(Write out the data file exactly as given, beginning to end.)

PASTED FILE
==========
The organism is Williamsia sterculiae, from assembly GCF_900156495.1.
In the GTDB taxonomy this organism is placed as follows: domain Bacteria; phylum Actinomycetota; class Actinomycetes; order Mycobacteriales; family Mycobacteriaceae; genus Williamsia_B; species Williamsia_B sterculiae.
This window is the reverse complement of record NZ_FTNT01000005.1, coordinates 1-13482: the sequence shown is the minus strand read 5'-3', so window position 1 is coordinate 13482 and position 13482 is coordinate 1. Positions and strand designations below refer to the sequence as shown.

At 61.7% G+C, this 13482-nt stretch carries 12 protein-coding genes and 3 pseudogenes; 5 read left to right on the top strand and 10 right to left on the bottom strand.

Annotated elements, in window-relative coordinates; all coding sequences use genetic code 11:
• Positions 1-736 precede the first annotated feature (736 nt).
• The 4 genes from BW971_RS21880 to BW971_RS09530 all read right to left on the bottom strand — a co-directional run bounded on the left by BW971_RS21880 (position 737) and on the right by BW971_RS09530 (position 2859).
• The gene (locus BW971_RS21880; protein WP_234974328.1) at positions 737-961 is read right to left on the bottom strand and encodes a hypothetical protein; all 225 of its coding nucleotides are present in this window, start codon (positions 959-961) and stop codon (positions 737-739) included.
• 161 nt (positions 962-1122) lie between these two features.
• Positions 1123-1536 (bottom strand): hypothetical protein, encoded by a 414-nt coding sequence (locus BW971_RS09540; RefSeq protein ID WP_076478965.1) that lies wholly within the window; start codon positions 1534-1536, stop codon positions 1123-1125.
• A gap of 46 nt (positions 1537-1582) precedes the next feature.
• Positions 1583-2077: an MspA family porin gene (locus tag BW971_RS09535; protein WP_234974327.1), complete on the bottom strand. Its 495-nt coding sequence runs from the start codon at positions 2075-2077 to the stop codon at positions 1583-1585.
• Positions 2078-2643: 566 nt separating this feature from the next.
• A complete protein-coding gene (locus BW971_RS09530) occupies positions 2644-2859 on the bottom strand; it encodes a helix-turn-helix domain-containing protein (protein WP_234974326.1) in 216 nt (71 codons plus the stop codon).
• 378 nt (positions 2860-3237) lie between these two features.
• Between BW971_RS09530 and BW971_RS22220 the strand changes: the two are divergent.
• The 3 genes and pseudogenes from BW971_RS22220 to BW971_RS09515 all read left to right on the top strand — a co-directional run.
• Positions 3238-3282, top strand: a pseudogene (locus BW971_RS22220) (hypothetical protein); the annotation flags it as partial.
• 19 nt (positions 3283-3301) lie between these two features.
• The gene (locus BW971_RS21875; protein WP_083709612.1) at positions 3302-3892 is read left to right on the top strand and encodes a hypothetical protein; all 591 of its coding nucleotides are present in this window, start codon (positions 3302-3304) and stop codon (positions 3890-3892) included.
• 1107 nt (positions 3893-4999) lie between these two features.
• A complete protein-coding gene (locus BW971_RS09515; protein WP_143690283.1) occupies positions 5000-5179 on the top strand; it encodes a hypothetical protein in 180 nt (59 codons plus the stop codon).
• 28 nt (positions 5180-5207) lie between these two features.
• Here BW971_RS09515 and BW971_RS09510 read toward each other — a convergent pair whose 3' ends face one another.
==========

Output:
The organism is Williamsia sterculiae, from assembly GCF_900156495.1.
In the GTDB taxonomy this organism is placed as follows: domain Bacteria; phylum Actinomycetota; class Actinomycetes; order Mycobacteriales; family Mycobacteriaceae; genus Williamsia_B; species Williamsia_B sterculiae.
This window is the reverse complement of record NZ_FTNT01000005.1, coordinates 1-13482: the sequence shown is the minus strand read 5'-3', so window position 1 is coordinate 13482 and position 13482 is coordinate 1. Positions and strand designations below refer to the sequence as shown.

At 61.7% G+C, this 13482-nt stretch carries 12 protein-coding genes and 3 pseudogenes; 5 read left to right on the top strand and 10 right to left on the bottom strand.

Annotated elements, in window-relative coordinates; all coding sequences use genetic code 11:
• Positions 1-736 precede the first annotated feature (736 nt).
• The 4 genes from BW971_RS21880 to BW971_RS09530 all read right to left on the bottom strand — a co-directional run bounded on the left by BW971_RS21880 (position 737) and on the right by BW971_RS09530 (position 2859).
• The gene (locus BW971_RS21880; protein WP_234974328.1) at positions 737-961 is read right to left on the bottom strand and encodes a hypothetical protein; all 225 of its coding nucleotides are present in this window, start codon (positions 959-961) and stop codon (positions 737-739) included.
• 161 nt (positions 962-1122) lie between these two features.
• Positions 1123-1536 (bottom strand): hypothetical protein, encoded by a 414-nt coding sequence (locus BW971_RS09540; RefSeq protein ID WP_076478965.1) that lies wholly within the window; start codon positions 1534-1536, stop codon positions 1123-1125.
• A gap of 46 nt (positions 1537-1582) precedes the next feature.
• Positions 1583-2077: an MspA family porin gene (locus tag BW971_RS09535; protein WP_234974327.1), complete on the bottom strand. Its 495-nt coding sequence runs from the start codon at positions 2075-2077 to the stop codon at positions 1583-1585.
• Positions 2078-2643: 566 nt separating this feature from the next.
• A complete protein-coding gene (locus BW971_RS09530) occupies positions 2644-2859 on the bottom strand; it encodes a helix-turn-helix domain-containing protein (protein WP_234974326.1) in 216 nt (71 codons plus the stop codon).
• 378 nt (positions 2860-3237) lie between these two features.
• Between BW971_RS09530 and BW971_RS22220 the strand changes: the two are divergent.
• The 3 genes and pseudogenes from BW971_RS22220 to BW971_RS09515 all read left to right on the top strand — a co-directional run.
• Positions 3238-3282, top strand: a pseudogene (locus BW971_RS22220) (hypothetical protein); the annotation flags it as partial.
• 19 nt (positions 3283-3301) lie between these two features.
• The gene (locus BW971_RS21875; protein WP_083709612.1) at positions 3302-3892 is read left to right on the top strand and encodes a hypothetical protein; all 591 of its coding nucleotides are present in this window, start codon (positions 3302-3304) and stop codon (positions 3890-3892) included.
• 1107 nt (positions 3893-4999) lie between these two features.
• A complete protein-coding gene (locus BW971_RS09515; protein WP_143690283.1) occupies positions 5000-5179 on the top strand; it encodes a hypothetical protein in 180 nt (59 codons plus the stop codon).
• 28 nt (positions 5180-5207) lie between these two features.
• Here BW971_RS09515 and BW971_RS09510 read toward each other — a convergent pair whose 3' ends face one another.